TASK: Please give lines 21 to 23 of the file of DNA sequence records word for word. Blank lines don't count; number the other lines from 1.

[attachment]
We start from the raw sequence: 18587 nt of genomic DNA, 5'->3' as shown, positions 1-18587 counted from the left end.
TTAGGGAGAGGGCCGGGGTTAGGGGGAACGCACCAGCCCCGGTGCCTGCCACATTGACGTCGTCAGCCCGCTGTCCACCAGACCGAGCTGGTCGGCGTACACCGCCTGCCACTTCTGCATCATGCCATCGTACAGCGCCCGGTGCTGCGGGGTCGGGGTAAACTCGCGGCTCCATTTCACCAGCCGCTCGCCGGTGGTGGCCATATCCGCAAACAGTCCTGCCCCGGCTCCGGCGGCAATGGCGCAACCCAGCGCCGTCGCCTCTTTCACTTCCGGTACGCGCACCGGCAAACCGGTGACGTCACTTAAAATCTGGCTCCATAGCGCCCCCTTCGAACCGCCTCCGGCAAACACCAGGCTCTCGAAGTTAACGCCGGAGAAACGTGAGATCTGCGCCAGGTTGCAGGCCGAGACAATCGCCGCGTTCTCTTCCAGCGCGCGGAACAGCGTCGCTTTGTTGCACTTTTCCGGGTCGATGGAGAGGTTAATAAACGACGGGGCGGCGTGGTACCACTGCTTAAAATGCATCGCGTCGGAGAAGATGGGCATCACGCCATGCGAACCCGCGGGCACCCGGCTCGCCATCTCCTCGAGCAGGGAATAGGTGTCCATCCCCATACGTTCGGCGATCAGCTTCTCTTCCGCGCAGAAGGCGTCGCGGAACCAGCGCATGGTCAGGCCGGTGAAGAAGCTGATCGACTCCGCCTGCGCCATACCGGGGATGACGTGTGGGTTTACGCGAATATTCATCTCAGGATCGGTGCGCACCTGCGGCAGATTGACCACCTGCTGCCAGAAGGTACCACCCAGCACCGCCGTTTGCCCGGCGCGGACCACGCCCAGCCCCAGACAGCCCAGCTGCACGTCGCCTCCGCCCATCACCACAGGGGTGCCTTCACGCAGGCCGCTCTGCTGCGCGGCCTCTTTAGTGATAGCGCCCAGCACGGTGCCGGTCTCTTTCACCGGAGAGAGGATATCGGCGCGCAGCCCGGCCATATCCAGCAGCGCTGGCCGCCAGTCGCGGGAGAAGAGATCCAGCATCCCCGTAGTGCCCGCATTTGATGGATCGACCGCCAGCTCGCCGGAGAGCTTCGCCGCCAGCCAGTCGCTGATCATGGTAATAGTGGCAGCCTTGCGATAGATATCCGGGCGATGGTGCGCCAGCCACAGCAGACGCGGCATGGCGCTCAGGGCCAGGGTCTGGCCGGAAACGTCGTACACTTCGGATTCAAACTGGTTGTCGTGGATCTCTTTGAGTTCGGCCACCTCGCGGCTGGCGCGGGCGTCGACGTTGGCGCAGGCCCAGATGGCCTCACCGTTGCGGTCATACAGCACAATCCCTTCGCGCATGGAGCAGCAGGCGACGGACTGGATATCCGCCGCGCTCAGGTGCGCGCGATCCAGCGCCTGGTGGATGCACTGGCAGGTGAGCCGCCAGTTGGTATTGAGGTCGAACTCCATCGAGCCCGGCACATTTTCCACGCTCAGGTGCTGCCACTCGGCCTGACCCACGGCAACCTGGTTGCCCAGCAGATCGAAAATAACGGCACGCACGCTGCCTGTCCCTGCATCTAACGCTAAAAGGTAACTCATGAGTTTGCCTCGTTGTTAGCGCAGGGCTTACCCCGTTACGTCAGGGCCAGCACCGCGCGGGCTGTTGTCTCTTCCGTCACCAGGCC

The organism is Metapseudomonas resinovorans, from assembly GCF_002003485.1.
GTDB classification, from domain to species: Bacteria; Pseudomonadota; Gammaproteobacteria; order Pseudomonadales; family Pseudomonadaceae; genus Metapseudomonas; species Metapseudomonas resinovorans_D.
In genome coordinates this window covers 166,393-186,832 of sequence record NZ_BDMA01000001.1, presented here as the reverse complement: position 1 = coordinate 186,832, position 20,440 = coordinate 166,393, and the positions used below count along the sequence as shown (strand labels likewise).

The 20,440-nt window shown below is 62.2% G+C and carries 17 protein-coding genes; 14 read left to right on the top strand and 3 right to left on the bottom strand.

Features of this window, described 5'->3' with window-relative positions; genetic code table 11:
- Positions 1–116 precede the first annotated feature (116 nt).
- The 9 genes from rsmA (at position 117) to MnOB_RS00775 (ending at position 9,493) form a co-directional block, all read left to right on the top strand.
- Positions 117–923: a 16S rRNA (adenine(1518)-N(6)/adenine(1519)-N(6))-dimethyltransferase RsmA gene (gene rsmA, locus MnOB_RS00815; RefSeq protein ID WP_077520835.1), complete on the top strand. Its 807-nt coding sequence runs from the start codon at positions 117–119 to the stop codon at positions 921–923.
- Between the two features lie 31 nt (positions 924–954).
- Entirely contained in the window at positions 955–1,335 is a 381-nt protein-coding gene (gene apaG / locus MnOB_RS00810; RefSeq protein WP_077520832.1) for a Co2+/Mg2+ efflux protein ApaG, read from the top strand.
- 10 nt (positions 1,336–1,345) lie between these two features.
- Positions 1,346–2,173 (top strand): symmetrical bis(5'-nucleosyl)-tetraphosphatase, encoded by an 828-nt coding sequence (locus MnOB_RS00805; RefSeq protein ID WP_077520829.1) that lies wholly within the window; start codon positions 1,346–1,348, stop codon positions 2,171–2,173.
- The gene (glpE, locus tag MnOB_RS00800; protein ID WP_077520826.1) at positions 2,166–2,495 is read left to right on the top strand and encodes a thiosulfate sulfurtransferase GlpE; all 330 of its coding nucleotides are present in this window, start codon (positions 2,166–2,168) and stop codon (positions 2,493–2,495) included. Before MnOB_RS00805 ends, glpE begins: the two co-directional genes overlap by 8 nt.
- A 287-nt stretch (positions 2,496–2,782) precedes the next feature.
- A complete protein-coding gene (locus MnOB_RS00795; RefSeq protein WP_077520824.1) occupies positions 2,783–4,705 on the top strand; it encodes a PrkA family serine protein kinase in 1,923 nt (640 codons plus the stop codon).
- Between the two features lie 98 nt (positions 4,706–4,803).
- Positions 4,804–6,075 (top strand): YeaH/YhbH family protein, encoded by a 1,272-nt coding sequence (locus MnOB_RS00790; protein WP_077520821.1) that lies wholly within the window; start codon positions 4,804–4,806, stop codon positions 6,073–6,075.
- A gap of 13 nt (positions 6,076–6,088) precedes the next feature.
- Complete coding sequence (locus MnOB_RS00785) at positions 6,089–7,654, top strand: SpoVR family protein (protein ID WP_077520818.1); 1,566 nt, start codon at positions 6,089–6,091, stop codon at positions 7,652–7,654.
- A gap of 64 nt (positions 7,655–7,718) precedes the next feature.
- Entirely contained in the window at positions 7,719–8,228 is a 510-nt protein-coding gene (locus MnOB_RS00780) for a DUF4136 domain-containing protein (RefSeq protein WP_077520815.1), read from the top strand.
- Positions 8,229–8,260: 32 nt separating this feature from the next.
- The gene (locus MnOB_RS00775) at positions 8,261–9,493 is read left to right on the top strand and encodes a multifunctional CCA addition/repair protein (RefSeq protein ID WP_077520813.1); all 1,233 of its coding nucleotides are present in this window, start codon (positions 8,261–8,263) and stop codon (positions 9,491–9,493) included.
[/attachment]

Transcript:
- Complete coding sequence (locus MnOB_RS00785) at positions 6,089–7,654, top strand: SpoVR family protein (protein ID WP_077520818.1); 1,566 nt, start codon at positions 6,089–6,091, stop codon at positions 7,652–7,654.
- A gap of 64 nt (positions 7,655–7,718) precedes the next feature.
- Entirely contained in the window at positions 7,719–8,228 is a 510-nt protein-coding gene (locus MnOB_RS00780) for a DUF4136 domain-containing protein (RefSeq protein WP_077520815.1), read from the top strand.